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Asia » Vietnam » Mekong River Delta » Tien Giang » My Tho
November 21st 2009
Published: November 23rd 2009EDIT THIS ENTRY

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Saigon to Siem Reap


For our final day in Vietnam, we chose to join a day tour of the Mekong River Delta - namely, a small town called "My Tho," and two islands, Phoenix and Unicorn Islands. Our trip commenced with a two-hour bus ride south of Saigon, along the way stopping at what has to be the world's loveliest "rest stop," complete with botanical gardens and tiki huts! Jeremy got what he thought was a grape Fanta, but it turned out to be licorice! Ugh!! I could smell it on the other side of the country! But I lucked out and finally found candied ginger - not only delicious but great for the motion sickness I'm so prone to! We arrived at the river and boarded a small narrow boat to Phoenix Island, which looked like a cross between an Everglades airboat ride and the Jungle Cruise at Magic Kingdom. Honestly, it looked like Florida. Exactly. We found ourselves wondering if somehow we'd transported back home and failed to notice.

It was a pleasant enough day, though, even if we could have been traveling in Belle Glade - ha! We hobnobbed with a couple from Finland while we sampled some local honey and delicious exotic fruits we'd never seen before (including one grown only in the region called "Shap-po," which was somewhere between pear and sweet potato in flavor and was mind-blowingly good!), had pythons wrapped around our necks for the obligatory touristy shots, got on tiny canoes and were rowed down narrow canals lined with coconut palms while we all wore "rice paddie" hats...then onto Unicorn Island, where we took "horse-drawn carts" (more like tiny ponies) around town and to a "coconut candy factory" (consisting of three little machines inside a thatched hut), before finally sitting down to a lunch of pork, rice, and veggies. They had quite an exotic menu, however - for $20-$30 you could sample turtle, squirrel, pigeon, iguana, or (you gotta cringe at this), King Cobra which you kill yourself, rip the heart out, and eat WHILE IT STILL BEATING - that may be even worse than the wriggling scorpions in Beijing!! I saw someone do it on the Travel Channel but I think I'll pass on the beating cobra hearts...(and luckily everyone in our tour group did too!)!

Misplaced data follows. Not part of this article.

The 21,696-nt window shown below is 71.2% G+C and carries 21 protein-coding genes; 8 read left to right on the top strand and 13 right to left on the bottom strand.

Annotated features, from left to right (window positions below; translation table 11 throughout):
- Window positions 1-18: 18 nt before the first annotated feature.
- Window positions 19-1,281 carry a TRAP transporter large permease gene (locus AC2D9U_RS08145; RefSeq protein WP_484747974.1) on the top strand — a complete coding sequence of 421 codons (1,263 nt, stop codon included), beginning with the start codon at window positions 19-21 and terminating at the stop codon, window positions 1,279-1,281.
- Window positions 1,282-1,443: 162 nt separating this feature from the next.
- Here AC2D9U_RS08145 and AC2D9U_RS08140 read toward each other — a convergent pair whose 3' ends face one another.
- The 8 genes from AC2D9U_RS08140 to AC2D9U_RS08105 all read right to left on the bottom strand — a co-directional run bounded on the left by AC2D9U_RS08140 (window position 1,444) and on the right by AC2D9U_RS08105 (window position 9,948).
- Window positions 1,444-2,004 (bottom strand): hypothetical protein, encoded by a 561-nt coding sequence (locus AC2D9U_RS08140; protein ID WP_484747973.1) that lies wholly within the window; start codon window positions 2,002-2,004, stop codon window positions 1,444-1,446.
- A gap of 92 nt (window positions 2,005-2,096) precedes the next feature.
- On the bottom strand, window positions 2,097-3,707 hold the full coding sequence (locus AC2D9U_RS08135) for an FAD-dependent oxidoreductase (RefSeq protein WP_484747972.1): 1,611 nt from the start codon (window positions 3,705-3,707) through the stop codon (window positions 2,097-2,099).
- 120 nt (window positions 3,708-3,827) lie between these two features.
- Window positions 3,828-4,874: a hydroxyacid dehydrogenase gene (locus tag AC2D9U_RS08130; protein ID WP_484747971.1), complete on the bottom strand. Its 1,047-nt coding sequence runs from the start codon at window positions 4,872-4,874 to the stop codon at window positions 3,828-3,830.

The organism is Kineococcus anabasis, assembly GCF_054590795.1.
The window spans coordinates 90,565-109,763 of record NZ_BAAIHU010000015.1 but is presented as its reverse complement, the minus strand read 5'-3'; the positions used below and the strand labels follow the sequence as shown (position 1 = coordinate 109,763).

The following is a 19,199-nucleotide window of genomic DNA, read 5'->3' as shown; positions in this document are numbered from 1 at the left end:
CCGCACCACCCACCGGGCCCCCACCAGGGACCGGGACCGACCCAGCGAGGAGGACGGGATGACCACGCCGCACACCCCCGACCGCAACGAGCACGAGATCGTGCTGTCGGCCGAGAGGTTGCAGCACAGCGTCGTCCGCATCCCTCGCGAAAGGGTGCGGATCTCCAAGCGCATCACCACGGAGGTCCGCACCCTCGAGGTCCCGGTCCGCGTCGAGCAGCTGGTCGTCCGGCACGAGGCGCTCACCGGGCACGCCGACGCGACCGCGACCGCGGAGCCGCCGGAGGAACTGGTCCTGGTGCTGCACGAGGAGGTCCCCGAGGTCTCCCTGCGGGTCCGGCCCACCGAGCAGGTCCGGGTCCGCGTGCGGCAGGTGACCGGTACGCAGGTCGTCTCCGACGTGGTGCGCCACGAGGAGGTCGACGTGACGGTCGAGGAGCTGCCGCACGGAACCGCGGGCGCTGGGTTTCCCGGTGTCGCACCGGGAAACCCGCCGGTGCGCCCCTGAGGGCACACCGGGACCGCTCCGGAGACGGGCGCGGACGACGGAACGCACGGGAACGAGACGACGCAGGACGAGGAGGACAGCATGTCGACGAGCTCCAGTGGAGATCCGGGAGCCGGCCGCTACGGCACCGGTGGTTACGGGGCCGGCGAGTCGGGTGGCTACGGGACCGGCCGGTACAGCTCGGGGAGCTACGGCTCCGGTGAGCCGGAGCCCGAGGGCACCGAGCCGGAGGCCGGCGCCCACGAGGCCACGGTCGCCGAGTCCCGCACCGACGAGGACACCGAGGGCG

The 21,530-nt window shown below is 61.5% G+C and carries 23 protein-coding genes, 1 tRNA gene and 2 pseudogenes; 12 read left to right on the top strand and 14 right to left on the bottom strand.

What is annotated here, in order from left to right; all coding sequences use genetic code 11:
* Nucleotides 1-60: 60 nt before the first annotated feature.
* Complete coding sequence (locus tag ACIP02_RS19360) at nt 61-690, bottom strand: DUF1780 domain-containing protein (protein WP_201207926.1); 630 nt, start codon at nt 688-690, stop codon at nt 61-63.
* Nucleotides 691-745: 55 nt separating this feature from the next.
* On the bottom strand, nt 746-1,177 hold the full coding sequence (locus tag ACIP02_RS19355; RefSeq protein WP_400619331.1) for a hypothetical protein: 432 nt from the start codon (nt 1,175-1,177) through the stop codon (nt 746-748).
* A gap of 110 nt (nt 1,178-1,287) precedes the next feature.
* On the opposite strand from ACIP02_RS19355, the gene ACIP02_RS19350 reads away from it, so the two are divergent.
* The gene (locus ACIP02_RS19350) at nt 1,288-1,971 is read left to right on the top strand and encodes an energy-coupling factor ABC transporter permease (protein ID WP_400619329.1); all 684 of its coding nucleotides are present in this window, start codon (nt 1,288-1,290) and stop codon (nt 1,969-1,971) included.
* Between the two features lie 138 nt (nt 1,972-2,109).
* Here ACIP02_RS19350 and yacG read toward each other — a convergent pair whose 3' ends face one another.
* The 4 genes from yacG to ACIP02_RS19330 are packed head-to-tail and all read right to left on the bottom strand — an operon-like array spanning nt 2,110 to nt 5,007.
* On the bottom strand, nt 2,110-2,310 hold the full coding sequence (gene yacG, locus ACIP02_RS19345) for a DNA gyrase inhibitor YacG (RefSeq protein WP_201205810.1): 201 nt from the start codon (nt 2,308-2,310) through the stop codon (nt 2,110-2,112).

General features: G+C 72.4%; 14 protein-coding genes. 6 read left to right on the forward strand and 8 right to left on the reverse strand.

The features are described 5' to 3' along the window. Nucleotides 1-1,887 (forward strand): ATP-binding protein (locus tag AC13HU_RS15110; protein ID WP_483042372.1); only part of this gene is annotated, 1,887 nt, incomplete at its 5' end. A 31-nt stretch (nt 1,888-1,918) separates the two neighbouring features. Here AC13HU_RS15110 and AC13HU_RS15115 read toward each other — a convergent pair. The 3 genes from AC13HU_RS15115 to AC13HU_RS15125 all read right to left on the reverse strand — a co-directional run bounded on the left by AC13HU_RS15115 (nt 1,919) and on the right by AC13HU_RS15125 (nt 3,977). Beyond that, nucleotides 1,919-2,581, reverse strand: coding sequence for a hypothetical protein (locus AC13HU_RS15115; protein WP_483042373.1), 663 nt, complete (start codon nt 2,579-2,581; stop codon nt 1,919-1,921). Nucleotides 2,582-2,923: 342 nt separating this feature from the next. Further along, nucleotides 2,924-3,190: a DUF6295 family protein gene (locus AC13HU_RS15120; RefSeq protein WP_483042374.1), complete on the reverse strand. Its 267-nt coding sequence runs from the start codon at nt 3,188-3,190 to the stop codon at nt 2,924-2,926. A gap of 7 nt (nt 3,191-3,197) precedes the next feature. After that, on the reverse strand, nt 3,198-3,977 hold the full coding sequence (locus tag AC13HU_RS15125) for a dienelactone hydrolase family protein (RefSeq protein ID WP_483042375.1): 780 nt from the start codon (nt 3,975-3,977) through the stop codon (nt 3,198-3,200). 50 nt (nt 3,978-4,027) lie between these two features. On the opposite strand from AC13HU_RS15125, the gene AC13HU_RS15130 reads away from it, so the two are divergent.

Yesterday we awoke at 5am, gathered our bags, and headed outside to wait for our bus pick-up to Cambodia. The day was long and went fairly smoothly - something like this: 6am, get into mini-bus to take to large bus. Large bus about 300 feet down the road (not even kidding, we were in the mini-bus for about 10 seconds - was that really necessary?). Boarded big bus, miraculously seated behind a large partition which afforded us an extra foot of leg room (thank you!). Reached Cambodian border (which smelled exactly like bacon) around 9am. Get off bus, clear Vietnamese customs, get back on bus. Drive in that really weird "no-man's land" again between countries for about 20 seconds. Get off bus again, clear Cambodian customs and receive Cambodian visas ($25 dollars later - thank you very much!). Get back on bus, drive for two minutes to tiny road-side cafe. Break for late breakfast/early lunch and exchange our Dong for Riel (the local currency, although only in small denominations - the US Dollar is actually the money of choice here). About noon, drive large bus directly onto ferry, travel across river. 1pm, arrive in the capital city, Phnom Penh. Are all forced off the bus to change to new bus to Siem Reap (although it was supposedly a "direct bus" - nothing is as it seems in Asia, we're learning). Board mini-bus to other bus station (many, many different buses in one day)!